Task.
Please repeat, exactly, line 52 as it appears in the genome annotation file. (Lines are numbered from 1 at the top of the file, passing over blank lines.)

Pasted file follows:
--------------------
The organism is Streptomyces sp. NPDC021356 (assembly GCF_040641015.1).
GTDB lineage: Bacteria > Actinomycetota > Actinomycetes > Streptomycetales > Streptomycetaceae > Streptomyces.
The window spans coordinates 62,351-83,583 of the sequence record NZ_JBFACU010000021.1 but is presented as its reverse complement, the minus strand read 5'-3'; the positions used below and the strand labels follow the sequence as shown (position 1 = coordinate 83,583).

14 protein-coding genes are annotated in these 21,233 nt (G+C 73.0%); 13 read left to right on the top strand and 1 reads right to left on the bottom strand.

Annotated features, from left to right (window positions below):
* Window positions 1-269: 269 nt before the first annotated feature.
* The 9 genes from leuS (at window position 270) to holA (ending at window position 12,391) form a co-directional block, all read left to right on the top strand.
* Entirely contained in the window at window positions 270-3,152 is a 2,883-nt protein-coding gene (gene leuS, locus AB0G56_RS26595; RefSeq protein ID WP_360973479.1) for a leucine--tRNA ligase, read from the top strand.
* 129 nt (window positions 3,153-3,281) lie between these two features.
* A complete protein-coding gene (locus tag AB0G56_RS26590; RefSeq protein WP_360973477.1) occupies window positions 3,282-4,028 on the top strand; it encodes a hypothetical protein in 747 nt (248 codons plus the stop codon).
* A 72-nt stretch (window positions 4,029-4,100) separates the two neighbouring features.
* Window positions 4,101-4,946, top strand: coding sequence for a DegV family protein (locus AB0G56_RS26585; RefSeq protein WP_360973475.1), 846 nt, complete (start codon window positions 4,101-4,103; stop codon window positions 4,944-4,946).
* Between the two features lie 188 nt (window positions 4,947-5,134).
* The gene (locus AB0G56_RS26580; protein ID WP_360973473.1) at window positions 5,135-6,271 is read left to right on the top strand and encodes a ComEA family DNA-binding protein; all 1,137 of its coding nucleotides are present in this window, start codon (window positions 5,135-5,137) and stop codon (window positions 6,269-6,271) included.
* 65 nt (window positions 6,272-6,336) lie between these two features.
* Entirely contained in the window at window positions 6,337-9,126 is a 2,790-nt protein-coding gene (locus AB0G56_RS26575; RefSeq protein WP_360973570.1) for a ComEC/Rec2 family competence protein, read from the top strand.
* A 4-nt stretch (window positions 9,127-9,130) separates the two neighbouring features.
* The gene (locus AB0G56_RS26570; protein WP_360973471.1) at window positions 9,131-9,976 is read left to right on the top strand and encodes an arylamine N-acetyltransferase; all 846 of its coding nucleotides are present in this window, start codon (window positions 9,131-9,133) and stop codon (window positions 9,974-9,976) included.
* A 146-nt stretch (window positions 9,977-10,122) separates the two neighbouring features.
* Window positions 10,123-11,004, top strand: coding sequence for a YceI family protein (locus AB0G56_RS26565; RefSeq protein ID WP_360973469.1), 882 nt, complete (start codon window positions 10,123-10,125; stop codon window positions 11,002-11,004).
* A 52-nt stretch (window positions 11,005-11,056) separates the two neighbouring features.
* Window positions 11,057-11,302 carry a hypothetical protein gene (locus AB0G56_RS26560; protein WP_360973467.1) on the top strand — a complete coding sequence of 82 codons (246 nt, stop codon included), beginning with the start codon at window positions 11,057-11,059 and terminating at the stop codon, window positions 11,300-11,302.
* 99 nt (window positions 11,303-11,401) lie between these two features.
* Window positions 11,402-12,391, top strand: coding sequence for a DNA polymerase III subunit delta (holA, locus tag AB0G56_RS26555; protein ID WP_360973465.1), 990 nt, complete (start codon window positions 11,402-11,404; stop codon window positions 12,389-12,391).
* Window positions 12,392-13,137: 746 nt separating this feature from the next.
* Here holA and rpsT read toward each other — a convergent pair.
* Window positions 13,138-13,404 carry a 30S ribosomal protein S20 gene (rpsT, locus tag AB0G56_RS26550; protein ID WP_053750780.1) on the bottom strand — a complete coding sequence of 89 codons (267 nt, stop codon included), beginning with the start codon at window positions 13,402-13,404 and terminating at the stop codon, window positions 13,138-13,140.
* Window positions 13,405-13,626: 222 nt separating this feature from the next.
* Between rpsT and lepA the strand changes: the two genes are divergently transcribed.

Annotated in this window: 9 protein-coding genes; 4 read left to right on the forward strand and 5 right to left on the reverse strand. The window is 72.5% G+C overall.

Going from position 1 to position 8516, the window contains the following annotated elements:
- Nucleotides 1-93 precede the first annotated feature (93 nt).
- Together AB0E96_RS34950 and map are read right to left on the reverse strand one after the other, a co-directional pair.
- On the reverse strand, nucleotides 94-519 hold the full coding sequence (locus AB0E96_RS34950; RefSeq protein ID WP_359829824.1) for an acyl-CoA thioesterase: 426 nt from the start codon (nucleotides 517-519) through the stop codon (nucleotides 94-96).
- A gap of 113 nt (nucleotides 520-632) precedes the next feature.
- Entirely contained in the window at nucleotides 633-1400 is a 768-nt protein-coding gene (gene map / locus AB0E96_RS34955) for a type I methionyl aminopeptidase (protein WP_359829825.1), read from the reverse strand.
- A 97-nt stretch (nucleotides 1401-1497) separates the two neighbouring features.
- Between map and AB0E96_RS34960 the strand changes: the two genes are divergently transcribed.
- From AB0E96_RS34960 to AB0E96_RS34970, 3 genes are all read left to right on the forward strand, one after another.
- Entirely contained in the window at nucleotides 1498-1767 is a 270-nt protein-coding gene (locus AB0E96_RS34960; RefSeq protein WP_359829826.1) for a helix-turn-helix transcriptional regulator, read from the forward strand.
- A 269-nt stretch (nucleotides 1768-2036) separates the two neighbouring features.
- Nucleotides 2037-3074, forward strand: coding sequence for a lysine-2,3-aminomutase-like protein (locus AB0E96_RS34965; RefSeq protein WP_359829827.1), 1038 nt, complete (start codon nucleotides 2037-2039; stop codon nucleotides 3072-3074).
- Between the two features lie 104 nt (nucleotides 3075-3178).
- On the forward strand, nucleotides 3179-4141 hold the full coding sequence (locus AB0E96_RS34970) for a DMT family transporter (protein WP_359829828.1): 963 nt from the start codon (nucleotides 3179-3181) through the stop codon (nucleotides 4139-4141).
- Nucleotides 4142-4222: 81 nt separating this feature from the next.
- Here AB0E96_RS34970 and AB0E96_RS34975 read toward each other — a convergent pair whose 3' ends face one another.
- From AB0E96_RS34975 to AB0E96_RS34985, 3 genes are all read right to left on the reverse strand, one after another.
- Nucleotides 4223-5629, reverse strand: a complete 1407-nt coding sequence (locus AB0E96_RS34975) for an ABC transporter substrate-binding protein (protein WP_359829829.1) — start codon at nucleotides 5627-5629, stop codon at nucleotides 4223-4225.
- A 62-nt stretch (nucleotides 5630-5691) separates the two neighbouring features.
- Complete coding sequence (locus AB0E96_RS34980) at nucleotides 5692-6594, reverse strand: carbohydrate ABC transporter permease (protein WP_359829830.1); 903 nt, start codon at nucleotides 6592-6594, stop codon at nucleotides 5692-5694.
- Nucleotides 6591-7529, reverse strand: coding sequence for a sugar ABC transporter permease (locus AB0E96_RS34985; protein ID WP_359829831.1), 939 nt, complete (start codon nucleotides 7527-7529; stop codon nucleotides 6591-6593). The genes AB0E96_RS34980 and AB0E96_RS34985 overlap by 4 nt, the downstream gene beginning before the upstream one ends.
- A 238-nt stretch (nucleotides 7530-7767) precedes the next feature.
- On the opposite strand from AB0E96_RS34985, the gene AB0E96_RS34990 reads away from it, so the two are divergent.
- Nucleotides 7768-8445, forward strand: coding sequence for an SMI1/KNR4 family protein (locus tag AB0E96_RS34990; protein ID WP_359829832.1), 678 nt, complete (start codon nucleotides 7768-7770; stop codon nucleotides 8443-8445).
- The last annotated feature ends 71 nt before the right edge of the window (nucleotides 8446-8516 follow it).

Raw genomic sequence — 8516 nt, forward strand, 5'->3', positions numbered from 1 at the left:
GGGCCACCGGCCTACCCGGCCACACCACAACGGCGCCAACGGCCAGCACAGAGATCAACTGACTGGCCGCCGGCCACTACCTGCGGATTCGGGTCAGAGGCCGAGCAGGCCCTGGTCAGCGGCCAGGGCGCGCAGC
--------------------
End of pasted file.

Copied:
- A 238-nt stretch (nucleotides 7530-7767) precedes the next feature.